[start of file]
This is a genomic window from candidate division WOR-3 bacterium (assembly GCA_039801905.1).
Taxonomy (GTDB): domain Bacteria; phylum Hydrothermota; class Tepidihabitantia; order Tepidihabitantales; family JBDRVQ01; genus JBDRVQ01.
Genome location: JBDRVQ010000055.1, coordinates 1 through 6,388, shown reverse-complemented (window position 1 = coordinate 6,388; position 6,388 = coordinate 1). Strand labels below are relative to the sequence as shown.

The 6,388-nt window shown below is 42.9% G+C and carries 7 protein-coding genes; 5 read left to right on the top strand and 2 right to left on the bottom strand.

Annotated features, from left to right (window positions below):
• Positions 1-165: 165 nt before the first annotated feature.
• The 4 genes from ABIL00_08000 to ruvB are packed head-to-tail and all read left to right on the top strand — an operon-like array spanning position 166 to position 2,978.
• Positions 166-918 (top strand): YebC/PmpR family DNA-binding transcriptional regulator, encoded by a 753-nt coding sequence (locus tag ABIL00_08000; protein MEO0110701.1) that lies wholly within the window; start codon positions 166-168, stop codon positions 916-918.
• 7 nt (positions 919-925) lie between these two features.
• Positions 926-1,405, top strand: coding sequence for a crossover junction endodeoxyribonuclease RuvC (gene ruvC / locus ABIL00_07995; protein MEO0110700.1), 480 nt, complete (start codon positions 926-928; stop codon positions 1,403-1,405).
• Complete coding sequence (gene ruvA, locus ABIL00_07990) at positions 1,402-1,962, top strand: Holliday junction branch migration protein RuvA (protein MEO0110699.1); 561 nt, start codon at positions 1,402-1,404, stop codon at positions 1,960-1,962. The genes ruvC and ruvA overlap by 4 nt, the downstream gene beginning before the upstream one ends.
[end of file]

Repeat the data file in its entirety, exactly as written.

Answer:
This is a genomic window from candidate division WOR-3 bacterium (assembly GCA_039801905.1).
Taxonomy (GTDB): domain Bacteria; phylum Hydrothermota; class Tepidihabitantia; order Tepidihabitantales; family JBDRVQ01; genus JBDRVQ01.
Genome location: JBDRVQ010000055.1, coordinates 1 through 6,388, shown reverse-complemented (window position 1 = coordinate 6,388; position 6,388 = coordinate 1). Strand labels below are relative to the sequence as shown.

The 6,388-nt window shown below is 42.9% G+C and carries 7 protein-coding genes; 5 read left to right on the top strand and 2 right to left on the bottom strand.

Annotated features, from left to right (window positions below):
• Positions 1-165: 165 nt before the first annotated feature.
• The 4 genes from ABIL00_08000 to ruvB are packed head-to-tail and all read left to right on the top strand — an operon-like array spanning position 166 to position 2,978.
• Positions 166-918 (top strand): YebC/PmpR family DNA-binding transcriptional regulator, encoded by a 753-nt coding sequence (locus tag ABIL00_08000; protein MEO0110701.1) that lies wholly within the window; start codon positions 166-168, stop codon positions 916-918.
• 7 nt (positions 919-925) lie between these two features.
• Positions 926-1,405, top strand: coding sequence for a crossover junction endodeoxyribonuclease RuvC (gene ruvC / locus ABIL00_07995; protein MEO0110700.1), 480 nt, complete (start codon positions 926-928; stop codon positions 1,403-1,405).
• Complete coding sequence (gene ruvA, locus ABIL00_07990) at positions 1,402-1,962, top strand: Holliday junction branch migration protein RuvA (protein MEO0110699.1); 561 nt, start codon at positions 1,402-1,404, stop codon at positions 1,960-1,962. The genes ruvC and ruvA overlap by 4 nt, the downstream gene beginning before the upstream one ends.